Simone Sulipzio, Università Vita-Salute San Raffaele, Milano, Italy.
- Canal, P., Pesciarelli, F., Vespignani, F., Molinaro, N., & Cacciari, C. (2017). Basic composition and enriched integration in idiom processing: An eeg study. Journal of Experimental Psychology: Learning, Memory, and Cognition, 43(6), 928.
- Kasparian, K., Vespignani, F., & Steinhauer, K. (2017). First language attrition induces changes in online morphosyntactic processing and re-analysis: An erp study of number agreement in complex italian sentences. Cognitive Science, 41(7), 1760–1803.
- Didino, D., Knops, A., Vespignani, F., & Suchada, K. (2015). Asymmetric activation spreading in the multiplication associative network due to asymmetric overlap between numerosities semantic representations? Cognition, 141, 1–8.
- Caffarra, S., Siyanova-Chanturia, A., Pesciarelli, F., Vespignani, F., & Cacciari, C. (2015). Is the noun ending a cue to grammatical gender processing? An erp study on sentences in italian. Psychophysiology, 52(8), 1019–1030.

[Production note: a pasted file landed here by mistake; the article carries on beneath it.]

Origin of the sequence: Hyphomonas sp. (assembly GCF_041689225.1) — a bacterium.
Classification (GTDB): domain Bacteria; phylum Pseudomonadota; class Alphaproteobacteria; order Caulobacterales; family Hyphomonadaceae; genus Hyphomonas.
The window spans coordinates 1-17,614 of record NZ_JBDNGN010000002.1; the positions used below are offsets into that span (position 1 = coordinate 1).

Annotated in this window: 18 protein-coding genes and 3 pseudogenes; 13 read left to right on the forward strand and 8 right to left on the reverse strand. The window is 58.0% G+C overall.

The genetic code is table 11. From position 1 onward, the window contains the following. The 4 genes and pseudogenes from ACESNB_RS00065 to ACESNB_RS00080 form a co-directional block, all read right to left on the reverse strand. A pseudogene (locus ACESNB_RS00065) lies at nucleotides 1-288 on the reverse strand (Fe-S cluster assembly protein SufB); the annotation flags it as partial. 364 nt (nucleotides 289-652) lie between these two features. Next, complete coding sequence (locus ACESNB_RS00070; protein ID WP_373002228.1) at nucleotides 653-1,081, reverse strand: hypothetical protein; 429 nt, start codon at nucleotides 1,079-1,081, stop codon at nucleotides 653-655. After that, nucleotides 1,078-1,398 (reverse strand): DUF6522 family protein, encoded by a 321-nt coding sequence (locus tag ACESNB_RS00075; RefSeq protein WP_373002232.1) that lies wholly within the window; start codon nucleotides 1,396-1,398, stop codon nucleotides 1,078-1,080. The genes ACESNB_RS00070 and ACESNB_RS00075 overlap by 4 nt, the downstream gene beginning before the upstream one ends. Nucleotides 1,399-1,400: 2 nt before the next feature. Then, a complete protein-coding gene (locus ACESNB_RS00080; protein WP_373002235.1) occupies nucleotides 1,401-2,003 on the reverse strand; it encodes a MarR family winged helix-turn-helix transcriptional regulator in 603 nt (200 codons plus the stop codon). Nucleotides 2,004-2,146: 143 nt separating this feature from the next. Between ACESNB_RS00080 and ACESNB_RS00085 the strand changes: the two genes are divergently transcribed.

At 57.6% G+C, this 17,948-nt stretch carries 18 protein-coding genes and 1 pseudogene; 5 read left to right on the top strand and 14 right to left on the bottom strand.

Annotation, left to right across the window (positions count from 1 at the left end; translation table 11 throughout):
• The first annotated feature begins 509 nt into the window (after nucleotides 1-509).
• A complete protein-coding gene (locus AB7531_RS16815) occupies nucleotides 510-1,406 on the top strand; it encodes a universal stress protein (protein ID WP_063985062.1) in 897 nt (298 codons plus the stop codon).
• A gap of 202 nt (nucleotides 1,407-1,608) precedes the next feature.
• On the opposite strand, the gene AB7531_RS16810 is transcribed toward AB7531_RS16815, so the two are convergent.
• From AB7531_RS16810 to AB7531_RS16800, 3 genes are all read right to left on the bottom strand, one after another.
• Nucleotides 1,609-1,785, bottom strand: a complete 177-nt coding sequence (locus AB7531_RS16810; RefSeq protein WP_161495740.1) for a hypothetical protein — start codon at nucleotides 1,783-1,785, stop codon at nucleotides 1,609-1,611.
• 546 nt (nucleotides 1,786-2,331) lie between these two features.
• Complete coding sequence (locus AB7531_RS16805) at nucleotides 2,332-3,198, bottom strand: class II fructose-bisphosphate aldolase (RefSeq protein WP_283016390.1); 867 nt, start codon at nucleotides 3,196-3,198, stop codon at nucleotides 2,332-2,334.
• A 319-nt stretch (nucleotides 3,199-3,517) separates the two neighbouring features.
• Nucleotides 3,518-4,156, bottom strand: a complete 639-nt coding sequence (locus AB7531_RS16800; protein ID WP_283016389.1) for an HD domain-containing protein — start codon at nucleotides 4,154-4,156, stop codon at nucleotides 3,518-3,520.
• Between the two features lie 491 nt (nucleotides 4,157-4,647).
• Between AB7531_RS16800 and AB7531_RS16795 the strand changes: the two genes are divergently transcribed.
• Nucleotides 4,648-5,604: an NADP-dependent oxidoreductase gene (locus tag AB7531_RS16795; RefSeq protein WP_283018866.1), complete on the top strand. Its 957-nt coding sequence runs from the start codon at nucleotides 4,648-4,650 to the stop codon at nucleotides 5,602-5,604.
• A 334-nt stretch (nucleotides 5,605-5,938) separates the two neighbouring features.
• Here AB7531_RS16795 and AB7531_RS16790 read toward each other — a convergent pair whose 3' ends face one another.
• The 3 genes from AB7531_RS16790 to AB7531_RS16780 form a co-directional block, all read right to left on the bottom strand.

- Sulpizio, S., Fasoli, F., Maass, A., Paladino, M. P., Vespignani, F., Eyssel, F., & Bentler, D. (2015). The sound of voice: Voice-based categorization of speakers’ sexual orientation within and across languages. Plos One, 10(7), 1–38.
- Molinaro, N., Vespignani, F., Zamparelli, R., & Job, R. (2011). Why brother and sister are not just siblings: Repair processes in agreement computation. Journal of Memory and Language, 64(3), 211–232.
- Delogu, F., Vespignani, F., & Sanford, A. J. (2010). Effects of intensionality on sentence and discourse processing: Evidence from eye-movements. Journal of Memory and Language, 62(4), 352–379.
- Vespignani, F., Canal, P., Molinaro, N., Fonda, S., & Cacciari, C. (2010). Predictive mechanisms in idiom comprehension. Journal of Cognitive Neuroscience, 22(8), 1682–1700.
- Molinaro, N., Vespignani, F., & Job, R. (2008). A deeper reanalysis of a superficial feature: An ERP study on agreement violations. Brain Research, 1228, 161–176.
- Molinaro, N., Kim, A., Vespignani, F., & Job, R. (2008). Anaphoric agreement violation: An erp analysis of its interpretation. Cognition, 106(2), 963–974.